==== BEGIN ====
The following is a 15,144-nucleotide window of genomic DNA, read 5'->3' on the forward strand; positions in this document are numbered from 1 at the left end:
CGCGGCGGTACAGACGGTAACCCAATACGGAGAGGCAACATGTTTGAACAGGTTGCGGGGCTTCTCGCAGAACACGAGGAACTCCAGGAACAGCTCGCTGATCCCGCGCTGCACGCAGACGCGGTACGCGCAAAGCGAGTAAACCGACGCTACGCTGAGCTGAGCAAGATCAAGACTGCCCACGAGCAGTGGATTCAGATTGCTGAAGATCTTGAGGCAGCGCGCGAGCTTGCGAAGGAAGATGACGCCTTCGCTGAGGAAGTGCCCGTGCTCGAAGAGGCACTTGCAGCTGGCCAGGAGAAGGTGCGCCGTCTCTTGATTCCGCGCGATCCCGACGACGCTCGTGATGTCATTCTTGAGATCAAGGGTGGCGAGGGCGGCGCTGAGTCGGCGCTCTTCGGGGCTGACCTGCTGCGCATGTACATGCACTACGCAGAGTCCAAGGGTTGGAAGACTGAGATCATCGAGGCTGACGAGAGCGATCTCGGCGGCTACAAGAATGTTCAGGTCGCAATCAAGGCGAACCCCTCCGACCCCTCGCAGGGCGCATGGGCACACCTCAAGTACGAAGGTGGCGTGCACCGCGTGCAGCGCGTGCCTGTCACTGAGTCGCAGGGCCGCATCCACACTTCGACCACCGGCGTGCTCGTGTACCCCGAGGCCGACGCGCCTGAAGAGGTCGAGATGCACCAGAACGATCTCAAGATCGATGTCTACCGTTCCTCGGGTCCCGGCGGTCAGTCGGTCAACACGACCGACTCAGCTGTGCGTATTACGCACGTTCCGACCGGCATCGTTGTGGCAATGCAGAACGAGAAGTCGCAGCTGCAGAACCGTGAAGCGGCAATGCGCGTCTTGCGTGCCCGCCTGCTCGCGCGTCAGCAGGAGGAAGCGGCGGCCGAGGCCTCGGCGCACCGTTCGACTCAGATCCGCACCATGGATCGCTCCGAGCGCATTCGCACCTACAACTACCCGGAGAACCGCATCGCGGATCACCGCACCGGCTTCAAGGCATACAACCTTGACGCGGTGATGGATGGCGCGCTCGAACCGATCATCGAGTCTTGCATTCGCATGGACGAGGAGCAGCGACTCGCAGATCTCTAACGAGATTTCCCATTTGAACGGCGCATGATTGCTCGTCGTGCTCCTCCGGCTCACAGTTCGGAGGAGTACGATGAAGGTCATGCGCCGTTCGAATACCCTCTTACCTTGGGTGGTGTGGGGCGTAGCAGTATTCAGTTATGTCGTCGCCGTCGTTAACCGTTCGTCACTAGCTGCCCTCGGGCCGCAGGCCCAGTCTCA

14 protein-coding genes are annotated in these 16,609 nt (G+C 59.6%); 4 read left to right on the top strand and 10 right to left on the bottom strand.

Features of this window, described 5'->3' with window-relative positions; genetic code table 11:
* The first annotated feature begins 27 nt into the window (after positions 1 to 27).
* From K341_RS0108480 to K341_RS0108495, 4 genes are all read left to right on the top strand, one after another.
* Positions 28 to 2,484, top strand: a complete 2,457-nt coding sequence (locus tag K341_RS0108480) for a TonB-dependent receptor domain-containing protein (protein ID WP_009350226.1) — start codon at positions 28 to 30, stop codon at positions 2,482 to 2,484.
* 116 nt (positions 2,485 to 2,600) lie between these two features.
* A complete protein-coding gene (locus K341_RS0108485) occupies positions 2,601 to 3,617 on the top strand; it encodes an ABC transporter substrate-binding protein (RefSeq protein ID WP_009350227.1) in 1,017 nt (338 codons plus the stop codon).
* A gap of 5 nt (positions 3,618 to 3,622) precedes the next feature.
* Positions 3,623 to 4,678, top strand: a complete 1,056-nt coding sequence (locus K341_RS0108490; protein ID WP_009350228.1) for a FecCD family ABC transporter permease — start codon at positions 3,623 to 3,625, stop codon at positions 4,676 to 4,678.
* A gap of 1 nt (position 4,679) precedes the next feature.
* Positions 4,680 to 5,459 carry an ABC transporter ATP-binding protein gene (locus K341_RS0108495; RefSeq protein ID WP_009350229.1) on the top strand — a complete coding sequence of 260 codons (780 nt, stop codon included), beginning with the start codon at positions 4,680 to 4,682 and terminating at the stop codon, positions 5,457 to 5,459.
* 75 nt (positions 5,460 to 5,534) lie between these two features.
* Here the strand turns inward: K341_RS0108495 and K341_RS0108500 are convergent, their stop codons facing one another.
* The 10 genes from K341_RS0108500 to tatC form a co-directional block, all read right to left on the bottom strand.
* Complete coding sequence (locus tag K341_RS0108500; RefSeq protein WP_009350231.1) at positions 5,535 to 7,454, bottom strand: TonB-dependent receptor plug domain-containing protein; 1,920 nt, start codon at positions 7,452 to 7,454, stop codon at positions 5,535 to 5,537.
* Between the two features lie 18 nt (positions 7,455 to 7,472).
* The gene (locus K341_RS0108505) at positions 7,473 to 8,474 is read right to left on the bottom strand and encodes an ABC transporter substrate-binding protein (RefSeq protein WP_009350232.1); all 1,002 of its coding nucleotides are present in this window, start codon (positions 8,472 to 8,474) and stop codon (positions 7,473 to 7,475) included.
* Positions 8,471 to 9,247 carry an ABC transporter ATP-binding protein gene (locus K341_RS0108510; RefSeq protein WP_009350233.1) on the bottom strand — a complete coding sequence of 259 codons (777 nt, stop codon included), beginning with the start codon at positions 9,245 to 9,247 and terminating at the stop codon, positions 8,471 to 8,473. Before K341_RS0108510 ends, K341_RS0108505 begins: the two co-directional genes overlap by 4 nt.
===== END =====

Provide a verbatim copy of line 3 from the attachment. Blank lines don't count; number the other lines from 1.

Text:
14 protein-coding genes are annotated in these 16,609 nt (G+C 59.6%); 4 read left to right on the top strand and 10 right to left on the bottom strand.